squinch.org (Gerald Schepens)

Q: Why do you have a Brutalist Website?
A: Initially, it was due to the lack of design tools to do a more graphical or immersive design, and partly an aversion to the bloat that such tools tend to generate. Also, the site has been hand coded in order to thoroughly learn HTML and JavaScript, and the use of tools that would hide the code in the process of generating it would not assist the learning process. Now that the site is running and in use, the benefits of a brutalist approach are more obvious to me as both a host and user of the site.
- Brutalist sites tend more toward inherent cross-browser and universal device compatibility, and are generally more lightweight and responsive to use. It's viewable and functional and appears quickly on Safari on an iPhone, or on Android Chrome, or on basically any windows browser.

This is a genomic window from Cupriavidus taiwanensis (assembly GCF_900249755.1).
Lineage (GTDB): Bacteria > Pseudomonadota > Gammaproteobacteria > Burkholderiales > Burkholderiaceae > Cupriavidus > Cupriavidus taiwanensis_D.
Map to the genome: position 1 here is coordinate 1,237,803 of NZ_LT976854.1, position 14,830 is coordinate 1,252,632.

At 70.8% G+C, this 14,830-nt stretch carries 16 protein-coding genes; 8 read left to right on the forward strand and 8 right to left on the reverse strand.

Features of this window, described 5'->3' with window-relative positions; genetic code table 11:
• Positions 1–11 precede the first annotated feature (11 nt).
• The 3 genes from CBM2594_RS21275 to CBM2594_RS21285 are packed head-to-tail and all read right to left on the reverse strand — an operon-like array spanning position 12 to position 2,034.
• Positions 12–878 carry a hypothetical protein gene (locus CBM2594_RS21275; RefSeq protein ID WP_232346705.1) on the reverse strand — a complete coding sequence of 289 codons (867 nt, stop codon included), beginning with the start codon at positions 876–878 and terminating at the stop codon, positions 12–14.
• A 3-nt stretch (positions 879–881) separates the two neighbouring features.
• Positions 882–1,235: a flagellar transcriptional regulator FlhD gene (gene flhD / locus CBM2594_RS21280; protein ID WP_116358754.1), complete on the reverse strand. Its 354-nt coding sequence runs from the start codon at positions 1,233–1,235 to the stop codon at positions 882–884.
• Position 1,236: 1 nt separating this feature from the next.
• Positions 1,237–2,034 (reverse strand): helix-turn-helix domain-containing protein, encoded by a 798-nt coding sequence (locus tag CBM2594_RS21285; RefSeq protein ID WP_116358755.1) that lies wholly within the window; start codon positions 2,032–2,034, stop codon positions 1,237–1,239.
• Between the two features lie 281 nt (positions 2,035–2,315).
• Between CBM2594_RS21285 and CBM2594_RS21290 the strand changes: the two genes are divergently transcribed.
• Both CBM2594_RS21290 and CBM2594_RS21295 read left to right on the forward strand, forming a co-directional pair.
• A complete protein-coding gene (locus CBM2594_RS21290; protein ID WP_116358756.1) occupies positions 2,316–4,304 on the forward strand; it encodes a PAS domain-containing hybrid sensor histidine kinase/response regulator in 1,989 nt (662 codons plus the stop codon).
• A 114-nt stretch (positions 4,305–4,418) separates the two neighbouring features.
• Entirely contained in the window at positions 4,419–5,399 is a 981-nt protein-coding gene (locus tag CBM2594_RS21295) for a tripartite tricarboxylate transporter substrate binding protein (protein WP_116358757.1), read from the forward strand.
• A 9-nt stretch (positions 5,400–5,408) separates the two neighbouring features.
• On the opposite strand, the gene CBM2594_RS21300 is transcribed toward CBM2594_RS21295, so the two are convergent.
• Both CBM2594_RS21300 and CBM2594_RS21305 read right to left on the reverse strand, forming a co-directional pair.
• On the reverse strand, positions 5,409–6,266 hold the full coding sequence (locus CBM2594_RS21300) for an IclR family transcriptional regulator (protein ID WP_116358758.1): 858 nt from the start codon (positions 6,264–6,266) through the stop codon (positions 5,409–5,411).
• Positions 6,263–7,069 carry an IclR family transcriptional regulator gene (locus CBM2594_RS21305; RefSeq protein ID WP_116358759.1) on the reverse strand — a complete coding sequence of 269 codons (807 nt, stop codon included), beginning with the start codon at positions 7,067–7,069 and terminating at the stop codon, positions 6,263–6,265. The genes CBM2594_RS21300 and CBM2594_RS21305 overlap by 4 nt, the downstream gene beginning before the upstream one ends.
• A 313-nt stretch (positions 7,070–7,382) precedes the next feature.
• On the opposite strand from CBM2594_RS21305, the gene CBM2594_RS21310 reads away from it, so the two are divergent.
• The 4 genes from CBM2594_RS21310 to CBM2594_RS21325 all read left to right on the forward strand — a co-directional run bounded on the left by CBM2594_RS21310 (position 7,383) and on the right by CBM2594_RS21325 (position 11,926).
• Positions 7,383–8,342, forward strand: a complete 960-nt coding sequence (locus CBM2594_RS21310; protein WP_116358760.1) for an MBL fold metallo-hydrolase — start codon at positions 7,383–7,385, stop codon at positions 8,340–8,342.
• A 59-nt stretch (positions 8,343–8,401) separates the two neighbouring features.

- Also, the lack of additional hooks to databases, ad network hosting services, etc. make the administration pretty trouble free.
- Brutalist sites also tend not to use an excessive amount of bandwidth.

Finally, there is the not completely insignificant fact that I'm a bit both cheap and lazy. The tools I had at hand were best suited to an approach that had me keep it simple and stop massaging and embellishing things once the page did what I meant it to do. Now that I could do otherwise, I really would rather not sacrifice the site's simplicity for the sake of a dubious gain in aesthetic quality.
Q: Who designed the website?
A: I did.
Q: Who coded the website?
A: Also me. There are components in the JavaScript I used that I obtained elsewhere which help with number formatting, but the rest is me. (David Mosley's ToFmt, Aug 1998)
Q: With what kind of editor?
A: vim, a text editor. Firefox was also pretty heavily used to debug and test the site.